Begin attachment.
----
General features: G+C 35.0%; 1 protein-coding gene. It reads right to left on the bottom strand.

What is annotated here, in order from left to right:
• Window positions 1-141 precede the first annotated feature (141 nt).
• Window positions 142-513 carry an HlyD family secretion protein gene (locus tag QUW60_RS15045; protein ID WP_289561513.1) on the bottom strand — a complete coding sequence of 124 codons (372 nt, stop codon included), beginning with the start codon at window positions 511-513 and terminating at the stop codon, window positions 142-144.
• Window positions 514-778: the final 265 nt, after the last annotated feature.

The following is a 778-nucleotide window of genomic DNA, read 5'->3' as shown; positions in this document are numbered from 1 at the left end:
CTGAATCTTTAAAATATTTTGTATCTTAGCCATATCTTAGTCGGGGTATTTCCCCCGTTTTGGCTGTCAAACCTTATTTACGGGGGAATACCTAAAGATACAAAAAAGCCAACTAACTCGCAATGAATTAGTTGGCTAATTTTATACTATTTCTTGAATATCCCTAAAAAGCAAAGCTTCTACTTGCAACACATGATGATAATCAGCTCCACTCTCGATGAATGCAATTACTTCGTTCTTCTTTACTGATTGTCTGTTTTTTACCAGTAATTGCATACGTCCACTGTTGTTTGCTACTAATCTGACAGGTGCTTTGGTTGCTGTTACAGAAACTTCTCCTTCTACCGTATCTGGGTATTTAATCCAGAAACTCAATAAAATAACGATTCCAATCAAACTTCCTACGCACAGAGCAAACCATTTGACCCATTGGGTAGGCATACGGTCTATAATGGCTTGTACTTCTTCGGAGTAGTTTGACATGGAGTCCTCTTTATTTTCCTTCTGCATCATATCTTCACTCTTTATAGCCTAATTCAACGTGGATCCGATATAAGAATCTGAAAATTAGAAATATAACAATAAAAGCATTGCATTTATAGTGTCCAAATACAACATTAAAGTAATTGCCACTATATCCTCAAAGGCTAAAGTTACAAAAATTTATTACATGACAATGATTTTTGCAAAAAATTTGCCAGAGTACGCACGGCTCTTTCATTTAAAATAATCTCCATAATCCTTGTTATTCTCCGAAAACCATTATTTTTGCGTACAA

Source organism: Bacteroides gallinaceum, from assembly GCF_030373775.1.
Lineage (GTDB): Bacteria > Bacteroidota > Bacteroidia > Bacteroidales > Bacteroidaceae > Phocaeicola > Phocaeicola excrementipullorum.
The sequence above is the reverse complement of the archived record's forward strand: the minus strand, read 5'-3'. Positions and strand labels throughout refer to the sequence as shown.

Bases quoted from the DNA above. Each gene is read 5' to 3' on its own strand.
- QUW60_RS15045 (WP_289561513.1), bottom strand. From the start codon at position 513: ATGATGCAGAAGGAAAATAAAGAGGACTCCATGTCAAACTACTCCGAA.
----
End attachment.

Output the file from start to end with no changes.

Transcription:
General features: G+C 35.0%; 1 protein-coding gene. It reads right to left on the bottom strand.

What is annotated here, in order from left to right:
• Window positions 1-141 precede the first annotated feature (141 nt).
• Window positions 142-513 carry an HlyD family secretion protein gene (locus tag QUW60_RS15045; protein ID WP_289561513.1) on the bottom strand — a complete coding sequence of 124 codons (372 nt, stop codon included), beginning with the start codon at window positions 511-513 and terminating at the stop codon, window positions 142-144.
• Window positions 514-778: the final 265 nt, after the last annotated feature.

The following is a 778-nucleotide window of genomic DNA, read 5'->3' as shown; positions in this document are numbered from 1 at the left end:
CTGAATCTTTAAAATATTTTGTATCTTAGCCATATCTTAGTCGGGGTATTTCCCCCGTTTTGGCTGTCAAACCTTATTTACGGGGGAATACCTAAAGATACAAAAAAGCCAACTAACTCGCAATGAATTAGTTGGCTAATTTTATACTATTTCTTGAATATCCCTAAAAAGCAAAGCTTCTACTTGCAACACATGATGATAATCAGCTCCACTCTCGATGAATGCAATTACTTCGTTCTTCTTTACTGATTGTCTGTTTTTTACCAGTAATTGCATACGTCCACTGTTGTTTGCTACTAATCTGACAGGTGCTTTGGTTGCTGTTACAGAAACTTCTCCTTCTACCGTATCTGGGTATTTAATCCAGAAACTCAATAAAATAACGATTCCAATCAAACTTCCTACGCACAGAGCAAACCATTTGACCCATTGGGTAGGCATACGGTCTATAATGGCTTGTACTTCTTCGGAGTAGTTTGACATGGAGTCCTCTTTATTTTCCTTCTGCATCATATCTTCACTCTTTATAGCCTAATTCAACGTGGATCCGATATAAGAATCTGAAAATTAGAAATATAACAATAAAAGCATTGCATTTATAGTGTCCAAATACAACATTAAAGTAATTGCCACTATATCCTCAAAGGCTAAAGTTACAAAAATTTATTACATGACAATGATTTTTGCAAAAAATTTGCCAGAGTACGCACGGCTCTTTCATTTAAAATAATCTCCATAATCCTTGTTATTCTCCGAAAACCATTATTTTTGCGTACAA

Source organism: Bacteroides gallinaceum, from assembly GCF_030373775.1.
Lineage (GTDB): Bacteria > Bacteroidota > Bacteroidia > Bacteroidales > Bacteroidaceae > Phocaeicola > Phocaeicola excrementipullorum.
The sequence above is the reverse complement of the archived record's forward strand: the minus strand, read 5'-3'. Positions and strand labels throughout refer to the sequence as shown.

Bases quoted from the DNA above. Each gene is read 5' to 3' on its own strand.
- QUW60_RS15045 (WP_289561513.1), bottom strand. From the start codon at position 513: ATGATGCAGAAGGAAAATAAAGAGGACTCCATGTCAAACTACTCCGAA.